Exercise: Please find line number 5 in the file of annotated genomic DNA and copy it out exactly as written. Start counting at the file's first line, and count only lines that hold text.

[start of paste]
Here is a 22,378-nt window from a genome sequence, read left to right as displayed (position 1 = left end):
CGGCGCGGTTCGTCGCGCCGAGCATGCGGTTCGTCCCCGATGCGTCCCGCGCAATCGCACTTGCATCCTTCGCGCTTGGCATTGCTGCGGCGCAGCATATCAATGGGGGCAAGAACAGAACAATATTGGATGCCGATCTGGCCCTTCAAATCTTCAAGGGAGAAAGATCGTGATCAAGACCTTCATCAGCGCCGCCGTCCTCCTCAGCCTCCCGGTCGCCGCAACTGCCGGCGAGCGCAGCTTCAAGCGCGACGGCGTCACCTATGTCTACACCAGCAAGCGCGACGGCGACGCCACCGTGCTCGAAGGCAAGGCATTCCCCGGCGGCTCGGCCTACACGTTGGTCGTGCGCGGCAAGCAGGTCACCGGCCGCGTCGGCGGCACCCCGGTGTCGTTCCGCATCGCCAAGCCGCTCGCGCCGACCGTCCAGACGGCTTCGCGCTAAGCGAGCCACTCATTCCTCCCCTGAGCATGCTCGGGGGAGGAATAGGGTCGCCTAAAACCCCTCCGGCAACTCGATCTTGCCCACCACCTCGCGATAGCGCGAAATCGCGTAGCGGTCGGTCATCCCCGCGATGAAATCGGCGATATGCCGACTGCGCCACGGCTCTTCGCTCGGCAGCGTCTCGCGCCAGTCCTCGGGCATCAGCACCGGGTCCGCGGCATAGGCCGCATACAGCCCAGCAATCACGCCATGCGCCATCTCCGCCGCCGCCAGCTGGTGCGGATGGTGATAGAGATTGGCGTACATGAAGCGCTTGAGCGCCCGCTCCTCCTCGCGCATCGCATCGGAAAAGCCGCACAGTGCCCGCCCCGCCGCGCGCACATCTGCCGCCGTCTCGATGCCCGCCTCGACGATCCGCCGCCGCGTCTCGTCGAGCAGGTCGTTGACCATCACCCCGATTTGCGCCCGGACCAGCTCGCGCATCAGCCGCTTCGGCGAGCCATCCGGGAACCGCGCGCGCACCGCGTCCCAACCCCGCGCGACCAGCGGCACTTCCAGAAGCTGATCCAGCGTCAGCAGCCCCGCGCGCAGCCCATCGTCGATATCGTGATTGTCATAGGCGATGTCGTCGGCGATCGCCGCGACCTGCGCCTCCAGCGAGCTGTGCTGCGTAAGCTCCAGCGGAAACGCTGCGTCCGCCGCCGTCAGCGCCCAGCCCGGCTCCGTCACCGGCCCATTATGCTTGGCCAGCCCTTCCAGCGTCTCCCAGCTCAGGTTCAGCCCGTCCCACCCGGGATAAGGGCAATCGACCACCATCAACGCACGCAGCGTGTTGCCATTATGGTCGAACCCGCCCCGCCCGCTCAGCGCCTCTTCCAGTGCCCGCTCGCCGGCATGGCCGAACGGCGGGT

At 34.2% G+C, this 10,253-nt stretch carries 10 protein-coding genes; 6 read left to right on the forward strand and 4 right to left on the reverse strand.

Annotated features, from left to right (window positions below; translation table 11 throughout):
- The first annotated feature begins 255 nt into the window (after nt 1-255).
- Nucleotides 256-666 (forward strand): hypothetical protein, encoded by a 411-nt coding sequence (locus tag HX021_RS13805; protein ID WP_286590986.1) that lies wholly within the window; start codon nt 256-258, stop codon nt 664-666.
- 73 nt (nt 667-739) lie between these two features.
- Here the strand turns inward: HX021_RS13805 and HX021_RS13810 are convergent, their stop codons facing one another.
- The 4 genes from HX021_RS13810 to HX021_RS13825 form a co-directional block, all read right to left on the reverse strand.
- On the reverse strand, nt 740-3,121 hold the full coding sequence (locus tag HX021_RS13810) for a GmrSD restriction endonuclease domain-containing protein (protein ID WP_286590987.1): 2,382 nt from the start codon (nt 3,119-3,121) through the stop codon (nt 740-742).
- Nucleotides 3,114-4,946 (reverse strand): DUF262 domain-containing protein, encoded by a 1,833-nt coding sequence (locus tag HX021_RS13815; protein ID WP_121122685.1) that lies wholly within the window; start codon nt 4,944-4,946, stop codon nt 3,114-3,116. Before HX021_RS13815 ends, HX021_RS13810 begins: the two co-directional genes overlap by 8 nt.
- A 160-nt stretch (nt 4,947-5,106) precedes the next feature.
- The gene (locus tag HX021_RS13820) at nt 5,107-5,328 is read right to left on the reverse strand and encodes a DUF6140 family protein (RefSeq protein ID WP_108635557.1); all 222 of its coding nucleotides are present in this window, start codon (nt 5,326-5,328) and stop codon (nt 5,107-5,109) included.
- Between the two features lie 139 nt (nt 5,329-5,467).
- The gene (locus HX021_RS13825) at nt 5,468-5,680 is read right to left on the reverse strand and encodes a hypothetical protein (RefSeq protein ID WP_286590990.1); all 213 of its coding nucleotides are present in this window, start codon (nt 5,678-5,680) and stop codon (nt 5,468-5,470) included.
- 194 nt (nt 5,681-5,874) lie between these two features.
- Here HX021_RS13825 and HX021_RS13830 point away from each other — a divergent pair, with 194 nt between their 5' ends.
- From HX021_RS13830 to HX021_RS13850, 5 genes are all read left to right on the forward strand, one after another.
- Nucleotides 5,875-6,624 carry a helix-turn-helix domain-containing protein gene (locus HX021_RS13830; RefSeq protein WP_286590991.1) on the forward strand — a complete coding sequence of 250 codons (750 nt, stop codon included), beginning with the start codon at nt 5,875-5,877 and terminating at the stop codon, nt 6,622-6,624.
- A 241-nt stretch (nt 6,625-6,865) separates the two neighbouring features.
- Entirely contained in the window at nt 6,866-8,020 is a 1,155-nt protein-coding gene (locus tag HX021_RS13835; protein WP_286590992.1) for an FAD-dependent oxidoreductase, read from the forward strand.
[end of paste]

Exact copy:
- The first annotated feature begins 255 nt into the window (after nt 1-255).